The School Board also heard from Hood River County Library Director Buzzy Nielsen, who noted that the room they were sitting in will become the Cascade Locks branch library by July 2014. The library district also operates a Parkdale in addition to the downtown Hood River branch. The school and library districts have formed a partnership that will move the Cascade Locks branch from City Hall to Cascade Locks School. “We have really appreciated the city allowing us to use the space but they need more room and so do we,” Nielsen said.
The agreement with the schools should be complete by spring, and Nielsen expects the move to happen by July. The new arrangement is literally and figuratively a flexible one. The library can be operated separately from the rest of the school building, but the school and the library will also cooperate in jointly using the library and its computers.
“I’ll be talking with Mr. Nielsen a lot about how we can work together,” Vogel said. The library currently operates days and evenings, so there will be times when school is in session and the library is open.
The community room will remain available for meetings. The library branch will employ portable shelving and the room can be divided with existing folding doors. The community room is independently accessible from both sides That way, part of the room can be reserved for meetings or as a computer lab. The library district is increasing its youth outreach county-wide, Nielsen, who also noted a surprising statistic about how the Cascade Locks branch is used: 20 percent of the district’s computer use takes place in Cascade Locks, even though the city population is only 6 percent of the county-wide district.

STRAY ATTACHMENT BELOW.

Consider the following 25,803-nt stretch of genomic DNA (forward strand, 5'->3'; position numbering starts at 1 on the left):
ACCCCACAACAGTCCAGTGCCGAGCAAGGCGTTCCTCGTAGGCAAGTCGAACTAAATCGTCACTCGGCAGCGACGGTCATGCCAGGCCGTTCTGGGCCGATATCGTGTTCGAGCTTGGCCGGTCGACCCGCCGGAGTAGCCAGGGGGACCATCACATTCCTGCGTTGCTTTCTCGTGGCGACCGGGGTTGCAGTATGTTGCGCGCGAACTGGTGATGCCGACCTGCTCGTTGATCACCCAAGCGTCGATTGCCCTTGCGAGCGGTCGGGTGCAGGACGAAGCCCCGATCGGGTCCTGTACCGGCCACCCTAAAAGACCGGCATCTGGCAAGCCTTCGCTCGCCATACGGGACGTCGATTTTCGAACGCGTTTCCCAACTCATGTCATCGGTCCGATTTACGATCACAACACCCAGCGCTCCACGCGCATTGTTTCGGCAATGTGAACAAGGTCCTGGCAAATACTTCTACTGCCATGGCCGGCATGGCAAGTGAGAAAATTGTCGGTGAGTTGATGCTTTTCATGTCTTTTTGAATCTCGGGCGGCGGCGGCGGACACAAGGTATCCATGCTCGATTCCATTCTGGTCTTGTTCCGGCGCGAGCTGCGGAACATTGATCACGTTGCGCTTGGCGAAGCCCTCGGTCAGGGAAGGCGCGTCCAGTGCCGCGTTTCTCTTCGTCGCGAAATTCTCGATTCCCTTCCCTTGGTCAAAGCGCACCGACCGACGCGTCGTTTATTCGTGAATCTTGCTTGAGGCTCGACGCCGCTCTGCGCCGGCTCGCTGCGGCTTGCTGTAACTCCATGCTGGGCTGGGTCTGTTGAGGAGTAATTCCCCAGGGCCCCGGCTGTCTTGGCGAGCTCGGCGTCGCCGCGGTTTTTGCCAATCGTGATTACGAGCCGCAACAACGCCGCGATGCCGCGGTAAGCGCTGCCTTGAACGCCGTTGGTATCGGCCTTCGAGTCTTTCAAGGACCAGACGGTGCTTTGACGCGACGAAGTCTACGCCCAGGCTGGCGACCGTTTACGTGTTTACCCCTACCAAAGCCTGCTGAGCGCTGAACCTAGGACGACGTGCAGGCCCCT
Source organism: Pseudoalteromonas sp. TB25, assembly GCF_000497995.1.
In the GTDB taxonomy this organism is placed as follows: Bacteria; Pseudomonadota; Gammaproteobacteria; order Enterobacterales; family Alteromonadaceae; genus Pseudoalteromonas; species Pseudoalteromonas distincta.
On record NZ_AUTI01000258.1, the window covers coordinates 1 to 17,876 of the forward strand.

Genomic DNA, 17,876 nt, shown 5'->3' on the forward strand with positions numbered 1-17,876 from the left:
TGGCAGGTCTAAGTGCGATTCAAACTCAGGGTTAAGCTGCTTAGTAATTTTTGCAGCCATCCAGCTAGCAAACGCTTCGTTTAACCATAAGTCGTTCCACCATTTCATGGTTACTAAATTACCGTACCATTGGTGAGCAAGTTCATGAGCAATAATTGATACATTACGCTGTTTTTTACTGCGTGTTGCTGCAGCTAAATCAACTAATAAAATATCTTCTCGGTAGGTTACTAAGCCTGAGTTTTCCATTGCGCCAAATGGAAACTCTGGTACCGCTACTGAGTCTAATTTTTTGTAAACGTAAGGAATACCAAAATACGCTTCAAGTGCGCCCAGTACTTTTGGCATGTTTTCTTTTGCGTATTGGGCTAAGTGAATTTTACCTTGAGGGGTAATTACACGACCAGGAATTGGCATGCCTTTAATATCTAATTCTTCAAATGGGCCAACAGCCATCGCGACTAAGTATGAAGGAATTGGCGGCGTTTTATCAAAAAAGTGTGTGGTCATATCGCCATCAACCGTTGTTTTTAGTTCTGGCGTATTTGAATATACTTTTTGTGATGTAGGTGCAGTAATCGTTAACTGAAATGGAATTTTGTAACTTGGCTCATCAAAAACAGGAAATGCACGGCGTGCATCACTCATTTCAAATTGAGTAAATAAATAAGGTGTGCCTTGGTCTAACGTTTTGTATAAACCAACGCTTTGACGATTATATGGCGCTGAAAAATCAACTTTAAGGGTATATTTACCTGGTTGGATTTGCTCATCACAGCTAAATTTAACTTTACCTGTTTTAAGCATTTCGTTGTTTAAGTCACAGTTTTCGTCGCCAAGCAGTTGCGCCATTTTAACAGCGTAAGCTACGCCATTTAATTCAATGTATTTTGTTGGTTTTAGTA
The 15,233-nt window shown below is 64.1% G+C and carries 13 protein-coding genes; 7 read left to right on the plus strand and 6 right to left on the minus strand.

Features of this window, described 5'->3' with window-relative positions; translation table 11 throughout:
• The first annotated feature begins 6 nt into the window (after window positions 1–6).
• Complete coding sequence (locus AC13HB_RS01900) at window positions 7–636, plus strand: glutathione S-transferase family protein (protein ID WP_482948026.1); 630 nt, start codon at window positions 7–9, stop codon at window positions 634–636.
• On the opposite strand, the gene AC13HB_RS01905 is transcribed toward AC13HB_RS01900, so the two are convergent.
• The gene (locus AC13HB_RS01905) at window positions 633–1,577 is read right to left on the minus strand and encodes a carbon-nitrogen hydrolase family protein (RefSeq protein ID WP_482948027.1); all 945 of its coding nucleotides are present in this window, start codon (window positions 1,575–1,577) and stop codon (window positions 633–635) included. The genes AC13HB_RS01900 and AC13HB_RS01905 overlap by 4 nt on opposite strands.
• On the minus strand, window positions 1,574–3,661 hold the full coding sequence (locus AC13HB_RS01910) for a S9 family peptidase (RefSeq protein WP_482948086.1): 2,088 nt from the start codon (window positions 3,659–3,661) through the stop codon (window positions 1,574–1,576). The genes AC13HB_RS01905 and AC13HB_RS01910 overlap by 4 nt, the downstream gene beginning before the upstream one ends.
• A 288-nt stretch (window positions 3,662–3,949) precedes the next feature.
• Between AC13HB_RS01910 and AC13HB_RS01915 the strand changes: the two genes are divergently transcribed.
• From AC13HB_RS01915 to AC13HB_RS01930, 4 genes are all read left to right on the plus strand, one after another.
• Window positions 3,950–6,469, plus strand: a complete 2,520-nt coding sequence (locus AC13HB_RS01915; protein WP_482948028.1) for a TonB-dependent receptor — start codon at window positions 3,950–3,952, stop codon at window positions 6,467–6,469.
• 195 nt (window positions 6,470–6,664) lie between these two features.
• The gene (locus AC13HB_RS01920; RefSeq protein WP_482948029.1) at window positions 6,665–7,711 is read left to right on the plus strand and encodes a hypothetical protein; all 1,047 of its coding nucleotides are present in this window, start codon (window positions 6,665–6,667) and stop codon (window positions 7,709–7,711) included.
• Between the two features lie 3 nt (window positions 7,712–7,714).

Nielson also announced that the Library Foundation’s fundraising focus next year will be for furnishings in the Cascade Locks branch
“We’d like to thank the School District for making it available to the county, and to the community,” Meriweather said. “The ports and the county and the community college districts have always had a good working relationship and have collaborated in doing things that serve the community. And the fact is you don’t see that everywhere you go, but it has always been a quality you’ll find here.” Goldman returned the compliment, praising Meriweather and other county employees for their quick response in putting the clinic together